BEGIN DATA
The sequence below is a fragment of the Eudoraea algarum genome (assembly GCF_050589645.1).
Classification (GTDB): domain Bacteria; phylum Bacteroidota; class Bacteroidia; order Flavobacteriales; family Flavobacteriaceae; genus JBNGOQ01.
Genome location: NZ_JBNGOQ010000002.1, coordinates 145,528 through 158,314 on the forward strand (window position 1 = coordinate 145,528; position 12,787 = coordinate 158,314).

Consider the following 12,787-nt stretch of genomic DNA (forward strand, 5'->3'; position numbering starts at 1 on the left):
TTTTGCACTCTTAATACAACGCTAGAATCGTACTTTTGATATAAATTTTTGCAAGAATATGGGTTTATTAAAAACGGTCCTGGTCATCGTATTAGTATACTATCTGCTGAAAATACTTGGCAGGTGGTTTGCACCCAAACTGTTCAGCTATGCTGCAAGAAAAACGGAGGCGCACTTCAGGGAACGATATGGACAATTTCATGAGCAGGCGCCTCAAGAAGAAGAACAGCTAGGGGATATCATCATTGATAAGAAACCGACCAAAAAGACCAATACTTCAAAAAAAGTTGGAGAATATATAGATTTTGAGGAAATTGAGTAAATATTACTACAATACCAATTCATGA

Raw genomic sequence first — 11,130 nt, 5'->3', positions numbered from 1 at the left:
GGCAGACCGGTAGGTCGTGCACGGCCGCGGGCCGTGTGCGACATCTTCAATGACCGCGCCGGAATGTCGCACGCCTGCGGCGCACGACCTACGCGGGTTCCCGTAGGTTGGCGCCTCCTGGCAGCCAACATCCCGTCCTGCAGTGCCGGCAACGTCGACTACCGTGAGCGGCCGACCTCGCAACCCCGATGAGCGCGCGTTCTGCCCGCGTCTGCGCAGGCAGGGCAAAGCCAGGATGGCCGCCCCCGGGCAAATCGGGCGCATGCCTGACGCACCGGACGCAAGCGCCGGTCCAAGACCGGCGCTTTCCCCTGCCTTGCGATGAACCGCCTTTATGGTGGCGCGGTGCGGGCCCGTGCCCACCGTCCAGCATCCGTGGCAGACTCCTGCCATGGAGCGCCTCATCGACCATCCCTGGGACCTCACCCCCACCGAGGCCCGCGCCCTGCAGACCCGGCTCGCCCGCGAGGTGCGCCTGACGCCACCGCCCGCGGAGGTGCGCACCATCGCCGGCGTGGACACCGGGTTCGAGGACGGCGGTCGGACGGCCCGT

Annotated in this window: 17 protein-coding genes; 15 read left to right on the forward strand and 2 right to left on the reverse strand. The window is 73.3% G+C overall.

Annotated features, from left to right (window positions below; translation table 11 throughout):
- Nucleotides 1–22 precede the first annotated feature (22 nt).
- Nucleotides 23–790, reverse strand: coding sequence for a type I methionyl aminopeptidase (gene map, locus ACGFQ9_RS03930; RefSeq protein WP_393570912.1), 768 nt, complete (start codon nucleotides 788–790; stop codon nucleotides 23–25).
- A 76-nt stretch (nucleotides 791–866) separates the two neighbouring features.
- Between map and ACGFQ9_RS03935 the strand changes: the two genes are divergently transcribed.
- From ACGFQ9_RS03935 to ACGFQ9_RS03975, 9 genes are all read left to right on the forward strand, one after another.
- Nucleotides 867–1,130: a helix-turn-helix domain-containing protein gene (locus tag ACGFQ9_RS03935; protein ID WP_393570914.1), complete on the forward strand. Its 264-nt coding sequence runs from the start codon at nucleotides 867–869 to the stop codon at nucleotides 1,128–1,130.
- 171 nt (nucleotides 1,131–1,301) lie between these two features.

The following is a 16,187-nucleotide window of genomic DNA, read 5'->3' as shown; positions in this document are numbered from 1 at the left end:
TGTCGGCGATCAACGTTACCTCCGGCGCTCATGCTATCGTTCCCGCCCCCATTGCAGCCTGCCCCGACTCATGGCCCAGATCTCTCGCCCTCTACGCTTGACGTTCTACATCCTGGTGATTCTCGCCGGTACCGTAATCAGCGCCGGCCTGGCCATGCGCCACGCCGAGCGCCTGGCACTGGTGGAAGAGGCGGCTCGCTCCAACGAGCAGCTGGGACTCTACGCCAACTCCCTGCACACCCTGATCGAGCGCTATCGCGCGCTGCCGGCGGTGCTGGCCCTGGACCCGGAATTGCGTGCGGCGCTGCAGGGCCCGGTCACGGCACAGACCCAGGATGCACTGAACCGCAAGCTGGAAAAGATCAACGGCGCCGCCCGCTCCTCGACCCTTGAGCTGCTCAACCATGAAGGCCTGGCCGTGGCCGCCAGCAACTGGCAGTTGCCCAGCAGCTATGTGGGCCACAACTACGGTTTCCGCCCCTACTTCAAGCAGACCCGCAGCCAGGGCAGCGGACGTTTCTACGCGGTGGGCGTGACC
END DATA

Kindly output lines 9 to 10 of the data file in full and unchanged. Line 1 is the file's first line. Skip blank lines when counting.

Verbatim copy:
Annotated features, from left to right (window positions below; translation table 11 throughout):
- Nucleotides 1–22 precede the first annotated feature (22 nt).